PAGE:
Jo Trask: [00:03:32] Oh okay. Big question. So so I’ll tell you how we’ve done things. So two years ago I was invited into the Alliance. I was given free range from my senior management team to tackle health inequalities, a big task, but also full backing. And when I looked at the problem, the first thing I can see without doubt is that we can’t do it on our own. You can’t have a head of health inequalities. Introducing health inequality projects that that is not a system that’s ever going to work. So the first thing we did, we looked at a legacy approach where we will train, support and facilitate staff so that every single person becomes responsible for health inequalities. And we have a saying at the alliance that health inequalities is everyone’s business. It’s part of what we do. And it’s taken about two years, but we now have an approach called the one, two, three approach, where we provide our teams with resources, we train them, we provide them with a workshop and we provide ongoing support. But with all of that, all that big offer that we give them, we then expect it’s their responsibility to tackle health inequality in every piece of work that they start, that they touch, that they work on.
Kerry McGinty: [00:04:45] Just really struck by what you said there about, you know, it’s about the legacy. It’s not having one great project or one great leader, come in, do loads of work, then dare to go on holiday or take retirement. This is about changing the system at a large scale, like scaling and spreading it. That okay if you’re working with us, this is this is integral to the job description. This is part of your role regardless of what that is. So what was people’s responses been like to this approach.
Jo Trask: [00:05:19] So so initially people are anxious obviously because it just feels like a huge piece of work, let’s be honest. And people are working to capacity and beyond in the NHS, and I think that was something I was really mindful of, that we can’t just come in and say, you’ve got to do this or I expect this from you. So what I did, I designed the project with my colleagues, said, what will work for you and our the piece of work we’re most proud of is called change one thing. And it kind of comes as part of the the training approach. So Health Inequalities has stood still for a very long time. And I know the secret. I know the reason why is because it’s in the difficult box. It’s because it’s massive and it’s as big as an international, you know, challenge. And and it looks at much more things than. Hospitals and clinics and what the NHS does. So we feel we feel paralysed really by, by, by the inability to act. So we kind of took this right down to the nth degree and said, right, okay, let’s consider this a social movement. Let’s stop thinking about strategic change. Let’s stop thinking about how leaders need to to initiate differences. And we just said every single person in the organisation needs to change one thing about the way they work, just one thing. And actually it needs to be a small thing because if it’s a big thing, it’ll never happen. So every single person in Cheshire and Merseyside Cancer Alliance has a change. One thing form attached to them. It is requested by managers. How’s that going? It’s kind of part of our process and we have built into every project that we work on and every new piece of work, that kind of philosophy that we can change one thing to improve things for people who experience barriers.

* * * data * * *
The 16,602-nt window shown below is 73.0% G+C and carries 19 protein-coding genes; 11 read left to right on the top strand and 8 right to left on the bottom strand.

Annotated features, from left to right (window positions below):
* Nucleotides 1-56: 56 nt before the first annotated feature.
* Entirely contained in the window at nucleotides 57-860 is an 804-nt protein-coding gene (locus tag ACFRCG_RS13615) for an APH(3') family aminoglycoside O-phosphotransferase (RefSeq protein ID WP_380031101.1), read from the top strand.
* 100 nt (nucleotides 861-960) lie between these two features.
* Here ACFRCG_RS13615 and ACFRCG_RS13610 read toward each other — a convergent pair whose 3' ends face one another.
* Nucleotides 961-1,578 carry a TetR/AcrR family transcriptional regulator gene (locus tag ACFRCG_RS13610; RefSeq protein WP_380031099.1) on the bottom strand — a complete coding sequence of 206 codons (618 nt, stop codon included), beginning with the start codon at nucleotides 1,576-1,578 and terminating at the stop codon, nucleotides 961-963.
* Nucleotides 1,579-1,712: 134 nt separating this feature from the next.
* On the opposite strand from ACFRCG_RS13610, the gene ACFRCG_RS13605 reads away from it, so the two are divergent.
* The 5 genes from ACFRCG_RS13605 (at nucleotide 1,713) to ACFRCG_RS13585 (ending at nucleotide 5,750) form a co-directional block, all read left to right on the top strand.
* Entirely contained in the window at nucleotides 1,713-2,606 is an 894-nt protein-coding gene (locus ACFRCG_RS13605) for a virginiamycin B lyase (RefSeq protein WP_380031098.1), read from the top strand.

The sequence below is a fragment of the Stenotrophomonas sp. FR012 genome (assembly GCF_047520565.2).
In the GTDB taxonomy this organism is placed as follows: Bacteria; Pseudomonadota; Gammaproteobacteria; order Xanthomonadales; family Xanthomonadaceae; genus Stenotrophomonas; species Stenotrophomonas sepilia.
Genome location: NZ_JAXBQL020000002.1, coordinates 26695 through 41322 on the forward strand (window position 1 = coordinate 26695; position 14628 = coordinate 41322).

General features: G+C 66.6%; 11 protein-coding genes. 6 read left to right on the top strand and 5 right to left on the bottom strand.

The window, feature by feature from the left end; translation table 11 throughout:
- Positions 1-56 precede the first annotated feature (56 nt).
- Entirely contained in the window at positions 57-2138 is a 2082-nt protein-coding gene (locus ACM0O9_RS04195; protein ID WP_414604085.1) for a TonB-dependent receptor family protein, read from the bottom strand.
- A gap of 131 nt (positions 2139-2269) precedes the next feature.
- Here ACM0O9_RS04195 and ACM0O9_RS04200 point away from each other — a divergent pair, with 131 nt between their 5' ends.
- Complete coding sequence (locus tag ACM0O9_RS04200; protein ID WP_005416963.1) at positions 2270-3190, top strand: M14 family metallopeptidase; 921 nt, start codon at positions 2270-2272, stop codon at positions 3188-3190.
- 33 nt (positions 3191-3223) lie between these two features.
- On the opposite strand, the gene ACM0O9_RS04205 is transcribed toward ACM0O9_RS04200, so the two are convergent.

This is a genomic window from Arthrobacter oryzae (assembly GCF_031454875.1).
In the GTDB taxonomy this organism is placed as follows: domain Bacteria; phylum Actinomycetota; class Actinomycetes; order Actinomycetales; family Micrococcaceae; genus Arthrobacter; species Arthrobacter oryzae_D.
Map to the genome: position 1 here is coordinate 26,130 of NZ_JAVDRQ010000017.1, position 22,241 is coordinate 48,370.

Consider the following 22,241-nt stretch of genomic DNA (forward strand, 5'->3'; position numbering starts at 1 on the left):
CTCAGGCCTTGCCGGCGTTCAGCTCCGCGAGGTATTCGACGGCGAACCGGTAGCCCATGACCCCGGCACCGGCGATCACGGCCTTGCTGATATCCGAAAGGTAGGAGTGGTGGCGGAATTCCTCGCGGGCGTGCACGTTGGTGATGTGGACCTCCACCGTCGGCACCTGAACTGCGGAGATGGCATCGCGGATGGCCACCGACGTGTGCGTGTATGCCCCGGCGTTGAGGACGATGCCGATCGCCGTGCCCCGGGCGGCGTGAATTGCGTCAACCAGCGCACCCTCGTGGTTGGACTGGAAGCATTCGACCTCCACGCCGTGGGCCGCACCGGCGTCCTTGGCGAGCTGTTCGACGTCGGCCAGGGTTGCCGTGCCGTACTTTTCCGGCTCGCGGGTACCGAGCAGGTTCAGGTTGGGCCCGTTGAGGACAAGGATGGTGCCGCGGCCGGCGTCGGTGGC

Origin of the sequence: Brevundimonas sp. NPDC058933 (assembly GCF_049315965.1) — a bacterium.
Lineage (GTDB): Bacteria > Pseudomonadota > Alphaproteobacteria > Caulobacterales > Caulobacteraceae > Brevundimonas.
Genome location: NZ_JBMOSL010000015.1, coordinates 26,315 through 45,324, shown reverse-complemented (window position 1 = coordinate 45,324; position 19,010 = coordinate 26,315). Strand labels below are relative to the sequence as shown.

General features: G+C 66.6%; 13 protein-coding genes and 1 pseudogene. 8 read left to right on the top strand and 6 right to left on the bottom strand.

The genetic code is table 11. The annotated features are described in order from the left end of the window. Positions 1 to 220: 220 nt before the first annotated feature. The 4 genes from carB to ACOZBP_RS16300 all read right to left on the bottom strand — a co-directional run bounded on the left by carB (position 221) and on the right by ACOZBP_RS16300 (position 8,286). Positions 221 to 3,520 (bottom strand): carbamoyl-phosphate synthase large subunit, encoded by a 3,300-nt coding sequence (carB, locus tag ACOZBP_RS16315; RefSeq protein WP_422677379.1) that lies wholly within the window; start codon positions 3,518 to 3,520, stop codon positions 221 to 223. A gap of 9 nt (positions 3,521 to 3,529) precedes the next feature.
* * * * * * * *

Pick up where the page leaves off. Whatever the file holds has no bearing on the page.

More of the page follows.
Kerry McGinty: [00:07:08] I mean, that is so exciting in a way that actually with the greener NHS doctor, Nick Watts, who’s the head, he is a very much a big champion of if you can do one thing and think it just makes the problem so much better to solve, because instead of like, you know, 20 people working on one big campaign, you’ve got hundreds of people doing little changes that are going to have that bigger impact. Can you share any examples of the little one thing that people have been doing?